NEBRASKA - Child-Support System Delayed Until Oct. 1 Due to Computer System : LUSENET : Grassroots Information Coordination Center (GICC) : One Thread

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Published Friday April 28, 2000 Title: Child-Support System Delayed BY LESLIE REED WORLD-HERALD BUREAU Nebraska Health and Human Services Lincoln - An independent review of Nebraska's child-support computer system has confirmed what officials feared - the computer won't be ready by an Oct. 1 federal deadline.

And it will take nearly an extra year to get the program of centralized child-support payments operational, according to the report from IBM.

The report said the computer system could be ready by Sept. 1, 2001, if additional workers are assigned to the project.

The Nebraska Health and Human Services System released the IBM report Thursday, along with some details of a plan to get the centralized child-support system under way by 2001.

The plan includes hiring at least 24 people to work full time on the project.

"The IBM report provides both good and not-so-good news," said Chris Peterson, policy secretary for Health and Human Services.

"It validates our own internal review of our progress. It also verifies that we're behind the schedule required by the federal government."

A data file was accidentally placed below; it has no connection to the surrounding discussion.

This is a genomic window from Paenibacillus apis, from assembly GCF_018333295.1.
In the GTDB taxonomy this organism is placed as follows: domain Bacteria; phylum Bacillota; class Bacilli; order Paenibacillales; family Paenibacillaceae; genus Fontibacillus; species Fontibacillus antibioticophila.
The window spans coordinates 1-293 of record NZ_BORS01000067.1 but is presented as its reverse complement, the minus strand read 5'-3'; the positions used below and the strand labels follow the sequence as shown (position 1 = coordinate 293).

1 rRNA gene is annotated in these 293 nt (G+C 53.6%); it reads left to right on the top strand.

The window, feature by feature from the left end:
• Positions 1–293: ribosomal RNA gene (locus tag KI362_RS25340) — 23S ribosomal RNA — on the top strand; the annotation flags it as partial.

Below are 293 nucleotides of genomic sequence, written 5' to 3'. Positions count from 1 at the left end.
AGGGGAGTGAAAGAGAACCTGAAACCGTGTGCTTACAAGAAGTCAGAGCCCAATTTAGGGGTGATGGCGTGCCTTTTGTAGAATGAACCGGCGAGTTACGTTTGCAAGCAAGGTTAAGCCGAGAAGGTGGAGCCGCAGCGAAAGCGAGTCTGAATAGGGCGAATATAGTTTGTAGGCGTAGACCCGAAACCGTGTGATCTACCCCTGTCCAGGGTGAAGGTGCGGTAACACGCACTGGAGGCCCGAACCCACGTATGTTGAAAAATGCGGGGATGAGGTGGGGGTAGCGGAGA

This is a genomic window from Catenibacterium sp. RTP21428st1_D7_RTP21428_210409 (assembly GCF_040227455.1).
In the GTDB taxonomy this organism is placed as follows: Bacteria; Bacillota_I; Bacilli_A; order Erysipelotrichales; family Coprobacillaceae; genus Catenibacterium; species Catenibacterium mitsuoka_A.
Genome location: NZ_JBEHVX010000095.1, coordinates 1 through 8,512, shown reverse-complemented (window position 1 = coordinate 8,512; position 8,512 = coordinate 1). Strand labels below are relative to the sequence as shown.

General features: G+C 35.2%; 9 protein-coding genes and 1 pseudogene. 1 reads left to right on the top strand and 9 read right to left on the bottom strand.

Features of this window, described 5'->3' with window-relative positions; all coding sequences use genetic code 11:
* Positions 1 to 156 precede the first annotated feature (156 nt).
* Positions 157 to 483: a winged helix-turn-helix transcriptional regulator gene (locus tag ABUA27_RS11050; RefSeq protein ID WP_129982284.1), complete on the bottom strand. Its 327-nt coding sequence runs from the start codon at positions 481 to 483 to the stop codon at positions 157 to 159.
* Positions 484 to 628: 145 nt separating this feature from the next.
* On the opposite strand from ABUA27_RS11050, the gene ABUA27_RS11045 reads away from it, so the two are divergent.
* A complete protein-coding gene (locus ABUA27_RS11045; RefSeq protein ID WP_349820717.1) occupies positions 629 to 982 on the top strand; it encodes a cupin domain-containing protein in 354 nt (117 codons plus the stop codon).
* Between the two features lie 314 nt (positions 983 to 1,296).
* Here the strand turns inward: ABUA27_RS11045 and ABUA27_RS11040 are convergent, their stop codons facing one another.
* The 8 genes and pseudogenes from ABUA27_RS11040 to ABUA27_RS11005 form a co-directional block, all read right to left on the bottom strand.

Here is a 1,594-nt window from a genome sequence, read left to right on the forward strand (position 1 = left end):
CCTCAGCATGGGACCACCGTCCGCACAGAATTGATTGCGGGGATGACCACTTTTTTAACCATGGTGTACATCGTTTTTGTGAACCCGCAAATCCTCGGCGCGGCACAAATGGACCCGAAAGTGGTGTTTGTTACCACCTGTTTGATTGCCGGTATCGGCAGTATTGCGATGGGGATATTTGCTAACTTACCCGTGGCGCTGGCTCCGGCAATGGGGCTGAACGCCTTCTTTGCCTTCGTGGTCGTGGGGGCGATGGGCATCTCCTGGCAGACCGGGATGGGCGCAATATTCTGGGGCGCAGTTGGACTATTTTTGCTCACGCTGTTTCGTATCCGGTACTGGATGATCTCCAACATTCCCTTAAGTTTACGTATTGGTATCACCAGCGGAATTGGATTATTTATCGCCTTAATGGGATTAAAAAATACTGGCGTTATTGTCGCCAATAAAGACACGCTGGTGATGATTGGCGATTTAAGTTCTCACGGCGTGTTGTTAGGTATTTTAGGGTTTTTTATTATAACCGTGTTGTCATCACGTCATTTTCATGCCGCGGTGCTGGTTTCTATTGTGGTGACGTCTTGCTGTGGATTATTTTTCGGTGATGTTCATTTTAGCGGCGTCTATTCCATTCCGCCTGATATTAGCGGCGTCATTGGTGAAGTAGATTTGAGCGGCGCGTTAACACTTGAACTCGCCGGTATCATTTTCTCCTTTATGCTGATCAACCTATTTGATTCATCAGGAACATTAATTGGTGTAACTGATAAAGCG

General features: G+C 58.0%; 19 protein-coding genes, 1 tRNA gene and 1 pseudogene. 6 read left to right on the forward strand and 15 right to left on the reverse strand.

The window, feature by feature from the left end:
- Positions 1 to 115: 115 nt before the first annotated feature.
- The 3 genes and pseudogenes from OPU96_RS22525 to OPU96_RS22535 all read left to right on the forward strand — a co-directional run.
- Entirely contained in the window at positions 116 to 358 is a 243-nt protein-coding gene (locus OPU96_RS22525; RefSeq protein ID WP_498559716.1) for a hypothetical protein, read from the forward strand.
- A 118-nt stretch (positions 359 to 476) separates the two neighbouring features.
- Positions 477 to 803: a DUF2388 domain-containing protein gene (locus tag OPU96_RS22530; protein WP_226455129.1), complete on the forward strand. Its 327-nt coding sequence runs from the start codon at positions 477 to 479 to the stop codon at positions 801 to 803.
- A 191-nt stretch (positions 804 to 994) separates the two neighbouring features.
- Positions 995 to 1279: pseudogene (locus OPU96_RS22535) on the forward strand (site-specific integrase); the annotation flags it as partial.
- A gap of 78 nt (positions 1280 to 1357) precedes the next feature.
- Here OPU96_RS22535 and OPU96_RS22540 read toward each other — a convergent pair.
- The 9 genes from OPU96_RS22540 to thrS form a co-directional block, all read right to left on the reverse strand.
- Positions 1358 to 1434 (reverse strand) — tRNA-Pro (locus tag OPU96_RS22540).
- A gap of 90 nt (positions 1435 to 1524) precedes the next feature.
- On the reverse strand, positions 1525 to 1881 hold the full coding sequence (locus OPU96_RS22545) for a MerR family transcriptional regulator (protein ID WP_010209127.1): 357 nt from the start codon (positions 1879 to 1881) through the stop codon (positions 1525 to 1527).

Nebraska has been penalized more than $2.3 million for missing past deadlines on the project, which will establish a statewide system for child-support payments.

Federal officials recently granted Nebraska, which faces $3.6 million in additional penalties for missing the 2000 deadline, a one-year extension to get the system operational.

Last year, the Legislature appropriated $13.3 million to develop the distribution component of the computer system.

Under the current system, district court clerks in each county collect and distribute child-support payments. Federal welfare reform, passed in 1996, required states to create centralized child-support systems.

One problem has been integrating the distribution system in Douglas County - the state's largest - with the state program.

Health and Human Services recommended hiring an additional 15 technical workers, eight business workers and a technical architect.,3153,332584,00.html


-- (, April 28, 2000

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